All Scripture is breathed out by God and profitable for teaching, for reproof, for correction, and for training in righteousness,that the man of God may be complete, equipped for every good work.2 Timothy 3:16-17
The New Living Translation makes these verses sound more like daily conversation:
All Scripture is inspired by God and is useful to teach us what is true and to make us realize what is wrong in our lives. It corrects us when we are wrong and teaches us to do what is right. God uses it to prepare and equip his people to do every good work. (2 Timothy 3:16 NLT)
When Paul wrote to Timothy, he had already written a letter to the church at Ephesus, in which he said, “We are [God’s] workmanship, created in Christ Jesus for good works, which God prepared beforehand, that we should walk in them (Ephesians 2:10 ESV).
In the letter to the Ephesians, what did Paul say was the purpose for which God recreated us in Christ Jesus?
Paul sent Timothy to the church at Ephesus, and he wrote 2 Timothy as guidance for Timothy’s work there. What did he tell Timothy was the necessary way to learn how to live out God’s purpose?
If Scripture is inspired by God, what part of it can we safely ignore?
If God has inspired Scripture to help every Christian, why would he want to make it hard to understand? In other words, when you are reading Scripture, is it safe for you follow the plain meaning, or do you need a code book to understand it?
What did Paul say Scripture does for us?
Jesus said that our natural food is every word that comes from the mouth of God. (Read Matthew 4:4) How often do you need to eat? How often do you need to nourish yourself from the Word of God?
By Katherine Harms, author of Oceans of Love available for Kindle at Amazon.com. Watch for the release of Thrive! Live Christian in a Hostile World, planned for release in the winter of 2016.
There are many ways to study the Bible, as many ways as there are people to study. One way to enhance your understanding is to use helps. Bible study helps come in many forms – commentaries, dictionaries, maps, and so forth. You can find Bible study guides that encapsulate helps and thought questions that may make it easier for you to accomplish your study in less time.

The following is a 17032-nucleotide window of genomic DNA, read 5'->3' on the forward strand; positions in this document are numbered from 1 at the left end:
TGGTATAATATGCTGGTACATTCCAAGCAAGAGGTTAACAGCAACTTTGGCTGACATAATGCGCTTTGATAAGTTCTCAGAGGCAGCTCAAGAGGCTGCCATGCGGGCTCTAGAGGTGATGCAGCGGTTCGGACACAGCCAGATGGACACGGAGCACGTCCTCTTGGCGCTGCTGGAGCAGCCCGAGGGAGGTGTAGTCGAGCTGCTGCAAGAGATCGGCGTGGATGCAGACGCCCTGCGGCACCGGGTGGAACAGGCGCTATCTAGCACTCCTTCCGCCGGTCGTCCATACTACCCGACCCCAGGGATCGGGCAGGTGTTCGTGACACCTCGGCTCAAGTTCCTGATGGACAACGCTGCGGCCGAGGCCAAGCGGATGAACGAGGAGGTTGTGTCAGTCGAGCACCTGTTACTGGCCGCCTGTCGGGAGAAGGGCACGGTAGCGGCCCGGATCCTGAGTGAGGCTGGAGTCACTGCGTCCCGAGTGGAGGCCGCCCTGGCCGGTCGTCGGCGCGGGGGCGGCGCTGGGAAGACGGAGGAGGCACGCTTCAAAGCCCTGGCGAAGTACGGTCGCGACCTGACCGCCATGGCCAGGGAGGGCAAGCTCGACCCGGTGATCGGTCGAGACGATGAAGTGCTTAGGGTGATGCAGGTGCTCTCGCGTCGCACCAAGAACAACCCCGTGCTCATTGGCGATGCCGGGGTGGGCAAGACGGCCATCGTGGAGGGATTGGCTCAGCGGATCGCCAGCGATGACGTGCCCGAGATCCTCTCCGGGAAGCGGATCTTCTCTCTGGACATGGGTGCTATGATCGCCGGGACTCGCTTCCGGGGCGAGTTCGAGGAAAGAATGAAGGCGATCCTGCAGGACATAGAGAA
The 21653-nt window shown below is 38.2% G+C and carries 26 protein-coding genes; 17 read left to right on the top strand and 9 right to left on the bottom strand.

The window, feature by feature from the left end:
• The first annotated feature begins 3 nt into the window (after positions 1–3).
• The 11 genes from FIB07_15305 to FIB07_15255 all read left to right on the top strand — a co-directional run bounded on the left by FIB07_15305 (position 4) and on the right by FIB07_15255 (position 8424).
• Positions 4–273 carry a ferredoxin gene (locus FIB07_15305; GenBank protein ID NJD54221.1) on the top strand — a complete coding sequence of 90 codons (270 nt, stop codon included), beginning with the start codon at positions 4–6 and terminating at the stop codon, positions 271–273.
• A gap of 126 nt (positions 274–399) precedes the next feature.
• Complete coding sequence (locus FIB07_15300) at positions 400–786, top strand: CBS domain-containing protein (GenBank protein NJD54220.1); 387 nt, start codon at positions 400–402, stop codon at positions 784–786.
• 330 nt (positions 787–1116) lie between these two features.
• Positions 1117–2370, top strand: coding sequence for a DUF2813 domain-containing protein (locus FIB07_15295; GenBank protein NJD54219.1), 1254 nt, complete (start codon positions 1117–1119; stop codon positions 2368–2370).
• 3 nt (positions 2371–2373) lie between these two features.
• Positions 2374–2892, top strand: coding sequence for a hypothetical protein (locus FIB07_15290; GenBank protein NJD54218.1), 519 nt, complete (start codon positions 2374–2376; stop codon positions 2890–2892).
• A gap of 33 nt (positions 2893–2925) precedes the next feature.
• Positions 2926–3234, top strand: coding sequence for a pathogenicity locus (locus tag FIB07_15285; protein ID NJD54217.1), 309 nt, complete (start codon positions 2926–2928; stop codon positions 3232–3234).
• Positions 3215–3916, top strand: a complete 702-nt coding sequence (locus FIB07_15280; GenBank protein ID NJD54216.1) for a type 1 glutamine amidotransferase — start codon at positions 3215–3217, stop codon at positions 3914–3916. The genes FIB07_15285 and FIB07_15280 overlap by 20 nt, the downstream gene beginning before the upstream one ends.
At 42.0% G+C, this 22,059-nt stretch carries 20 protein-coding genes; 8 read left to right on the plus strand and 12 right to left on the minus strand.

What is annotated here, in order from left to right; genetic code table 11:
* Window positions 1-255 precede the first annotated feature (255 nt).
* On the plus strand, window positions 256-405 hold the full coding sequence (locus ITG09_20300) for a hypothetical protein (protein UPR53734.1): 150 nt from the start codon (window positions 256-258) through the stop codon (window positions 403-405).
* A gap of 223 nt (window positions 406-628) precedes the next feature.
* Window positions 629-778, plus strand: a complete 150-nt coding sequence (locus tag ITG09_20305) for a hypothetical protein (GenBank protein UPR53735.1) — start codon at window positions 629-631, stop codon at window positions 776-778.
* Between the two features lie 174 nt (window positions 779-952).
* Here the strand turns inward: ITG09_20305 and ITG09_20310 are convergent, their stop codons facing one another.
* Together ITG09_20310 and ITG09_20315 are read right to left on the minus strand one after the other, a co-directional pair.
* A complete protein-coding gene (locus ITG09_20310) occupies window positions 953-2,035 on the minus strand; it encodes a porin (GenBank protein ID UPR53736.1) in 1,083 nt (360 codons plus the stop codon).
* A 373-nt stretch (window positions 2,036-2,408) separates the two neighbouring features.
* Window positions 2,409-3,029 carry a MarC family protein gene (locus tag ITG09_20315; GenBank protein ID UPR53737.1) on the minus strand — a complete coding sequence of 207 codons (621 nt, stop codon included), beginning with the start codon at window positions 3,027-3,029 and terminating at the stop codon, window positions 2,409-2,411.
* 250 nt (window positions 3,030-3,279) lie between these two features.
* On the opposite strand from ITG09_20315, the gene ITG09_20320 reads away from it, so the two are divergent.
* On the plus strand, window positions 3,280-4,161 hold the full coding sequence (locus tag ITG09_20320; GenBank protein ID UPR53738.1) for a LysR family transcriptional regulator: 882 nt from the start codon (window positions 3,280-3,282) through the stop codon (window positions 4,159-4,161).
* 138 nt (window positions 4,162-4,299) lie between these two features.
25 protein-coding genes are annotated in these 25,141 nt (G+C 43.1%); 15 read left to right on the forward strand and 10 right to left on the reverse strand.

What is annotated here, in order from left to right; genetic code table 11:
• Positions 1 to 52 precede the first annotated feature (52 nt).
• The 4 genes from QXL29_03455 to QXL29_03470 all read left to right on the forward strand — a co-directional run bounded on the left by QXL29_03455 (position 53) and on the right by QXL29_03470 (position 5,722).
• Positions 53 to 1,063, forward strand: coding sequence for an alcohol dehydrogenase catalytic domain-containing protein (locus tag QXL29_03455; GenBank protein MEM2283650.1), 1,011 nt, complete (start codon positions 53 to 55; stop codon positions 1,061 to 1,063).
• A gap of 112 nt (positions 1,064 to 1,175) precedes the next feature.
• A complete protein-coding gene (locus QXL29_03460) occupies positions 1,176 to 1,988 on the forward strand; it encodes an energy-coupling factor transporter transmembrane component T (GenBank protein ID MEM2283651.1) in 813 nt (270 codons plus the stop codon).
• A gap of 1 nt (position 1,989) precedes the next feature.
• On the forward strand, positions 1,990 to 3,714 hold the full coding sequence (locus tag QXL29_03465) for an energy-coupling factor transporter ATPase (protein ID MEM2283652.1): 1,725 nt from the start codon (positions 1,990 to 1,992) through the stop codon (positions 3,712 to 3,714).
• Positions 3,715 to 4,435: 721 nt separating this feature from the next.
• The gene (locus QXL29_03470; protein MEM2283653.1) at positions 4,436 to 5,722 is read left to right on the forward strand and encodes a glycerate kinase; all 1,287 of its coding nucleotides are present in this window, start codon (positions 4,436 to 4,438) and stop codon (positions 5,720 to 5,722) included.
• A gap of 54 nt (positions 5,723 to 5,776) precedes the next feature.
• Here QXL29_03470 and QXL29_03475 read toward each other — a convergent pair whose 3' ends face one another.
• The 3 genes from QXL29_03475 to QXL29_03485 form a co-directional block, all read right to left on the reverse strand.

I like to use an assortment of helps. When I study a particular text, I usually read several commentaries in order not to be confined to one person’s viewpoint on the text. If one or more specific words seem important, I use dictionaries to help me understand those words. If it seems important to get back to the original languages, I use an interlinear Bible that links to lexicons for that language.
Here is an example of using helps to understand the lectionary readings for Easter Sunday this year, 2012.
As I read through the texts for the first time, I took note of verses or sentences that seemed more important to me. You will find that any given verse or passage may spark different reactions each time you read it. I believe this is the work of the Holy Spirit leading us into truth.
For example, as I read the Acts passage this time, I was drawn to pay attention to the verse that says that Jesus healed “all who were oppressed by the devil.” It reminded me that in our readings from the book of Mark this year, demon possession figures prominently, but the Acts passage doesn’t really refer to possession. It uses the word “oppressed.” I wondered if it would be appropriate to conclude that Peter felt that all the people Jesus healed – the sick, the lame, the deaf, the lepers, as well as the demon possessed – were oppressed by the devil. I wrote down that verse and took note of that question for further investigation. I will first look in several commentaries, and I may find that I needed a dictionary or even a Greek lexicon, depending on what I find in the commentaries.
The last verse of the Acts text says that “everyone who believes in [Jesus] receives forgiveness of sins.” If I think back to Peter’s original comment about those who were “oppressed by the devil,” this passage makes me ask if it is right to conclude that Peter believes sin is the expression of the truth that we are “oppressed by the devil?” It will be important to know how the term “sins” is understood specifically in this text and generally in similar texts. I may need to look at a book on theology, or maybe some of the early Christian writings will refer to this text.